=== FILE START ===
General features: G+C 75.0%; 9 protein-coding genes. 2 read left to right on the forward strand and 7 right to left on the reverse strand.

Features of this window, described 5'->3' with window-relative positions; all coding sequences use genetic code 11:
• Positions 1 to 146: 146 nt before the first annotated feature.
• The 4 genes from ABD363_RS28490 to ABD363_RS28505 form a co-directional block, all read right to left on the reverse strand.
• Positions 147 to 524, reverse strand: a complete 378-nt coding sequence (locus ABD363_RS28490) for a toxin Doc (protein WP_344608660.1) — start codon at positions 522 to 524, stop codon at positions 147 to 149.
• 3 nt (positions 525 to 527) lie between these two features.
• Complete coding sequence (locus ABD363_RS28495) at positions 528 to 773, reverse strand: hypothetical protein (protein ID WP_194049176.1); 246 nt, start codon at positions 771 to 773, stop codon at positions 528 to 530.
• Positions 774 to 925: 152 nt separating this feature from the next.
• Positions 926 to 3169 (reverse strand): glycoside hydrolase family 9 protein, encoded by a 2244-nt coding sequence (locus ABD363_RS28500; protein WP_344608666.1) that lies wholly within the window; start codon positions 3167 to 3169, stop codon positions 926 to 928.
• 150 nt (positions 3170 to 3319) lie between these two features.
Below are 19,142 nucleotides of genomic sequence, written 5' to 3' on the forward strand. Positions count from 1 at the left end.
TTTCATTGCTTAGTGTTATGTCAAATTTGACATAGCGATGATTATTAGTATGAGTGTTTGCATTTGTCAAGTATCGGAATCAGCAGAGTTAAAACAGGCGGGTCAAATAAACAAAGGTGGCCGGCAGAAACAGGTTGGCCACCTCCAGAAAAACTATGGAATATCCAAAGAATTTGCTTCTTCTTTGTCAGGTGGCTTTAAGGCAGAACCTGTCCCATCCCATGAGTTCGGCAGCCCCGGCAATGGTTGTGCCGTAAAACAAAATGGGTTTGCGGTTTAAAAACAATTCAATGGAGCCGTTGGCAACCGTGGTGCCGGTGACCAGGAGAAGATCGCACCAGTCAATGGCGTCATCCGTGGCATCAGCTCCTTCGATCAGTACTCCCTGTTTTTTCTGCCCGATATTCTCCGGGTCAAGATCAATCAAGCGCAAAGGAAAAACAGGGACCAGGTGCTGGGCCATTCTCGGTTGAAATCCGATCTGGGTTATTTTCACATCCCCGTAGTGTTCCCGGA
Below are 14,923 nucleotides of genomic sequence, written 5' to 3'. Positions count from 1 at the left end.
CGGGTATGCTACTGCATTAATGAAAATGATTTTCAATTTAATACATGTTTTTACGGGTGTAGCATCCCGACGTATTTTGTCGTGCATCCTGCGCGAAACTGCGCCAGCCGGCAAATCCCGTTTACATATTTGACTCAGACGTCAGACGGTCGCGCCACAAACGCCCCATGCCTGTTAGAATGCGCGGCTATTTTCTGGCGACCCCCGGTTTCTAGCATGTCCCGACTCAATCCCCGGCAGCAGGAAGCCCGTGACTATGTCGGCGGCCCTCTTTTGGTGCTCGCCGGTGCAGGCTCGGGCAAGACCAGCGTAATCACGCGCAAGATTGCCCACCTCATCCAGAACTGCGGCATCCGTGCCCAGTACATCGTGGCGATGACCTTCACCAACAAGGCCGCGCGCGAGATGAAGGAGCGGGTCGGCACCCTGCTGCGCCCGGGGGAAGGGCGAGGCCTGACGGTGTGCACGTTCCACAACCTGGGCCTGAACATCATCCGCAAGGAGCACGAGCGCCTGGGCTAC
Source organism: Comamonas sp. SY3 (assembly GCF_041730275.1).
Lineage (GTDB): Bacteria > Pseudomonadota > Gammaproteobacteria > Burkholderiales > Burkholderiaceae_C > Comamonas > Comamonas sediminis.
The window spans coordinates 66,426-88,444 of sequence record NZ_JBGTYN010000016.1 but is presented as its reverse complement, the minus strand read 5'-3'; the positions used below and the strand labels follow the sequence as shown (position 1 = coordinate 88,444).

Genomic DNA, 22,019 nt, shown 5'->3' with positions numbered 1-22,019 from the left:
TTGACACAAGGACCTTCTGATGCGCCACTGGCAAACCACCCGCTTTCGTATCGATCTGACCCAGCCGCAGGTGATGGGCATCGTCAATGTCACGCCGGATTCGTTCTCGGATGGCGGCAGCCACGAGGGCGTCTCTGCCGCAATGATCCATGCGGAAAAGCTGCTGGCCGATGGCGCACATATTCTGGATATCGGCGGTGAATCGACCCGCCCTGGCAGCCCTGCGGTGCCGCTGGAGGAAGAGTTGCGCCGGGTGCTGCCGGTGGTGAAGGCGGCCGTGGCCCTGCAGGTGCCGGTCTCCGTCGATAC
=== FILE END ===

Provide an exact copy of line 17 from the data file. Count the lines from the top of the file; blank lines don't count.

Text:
The window spans coordinates 66,426-88,444 of sequence record NZ_JBGTYN010000016.1 but is presented as its reverse complement, the minus strand read 5'-3'; the positions used below and the strand labels follow the sequence as shown (position 1 = coordinate 88,444).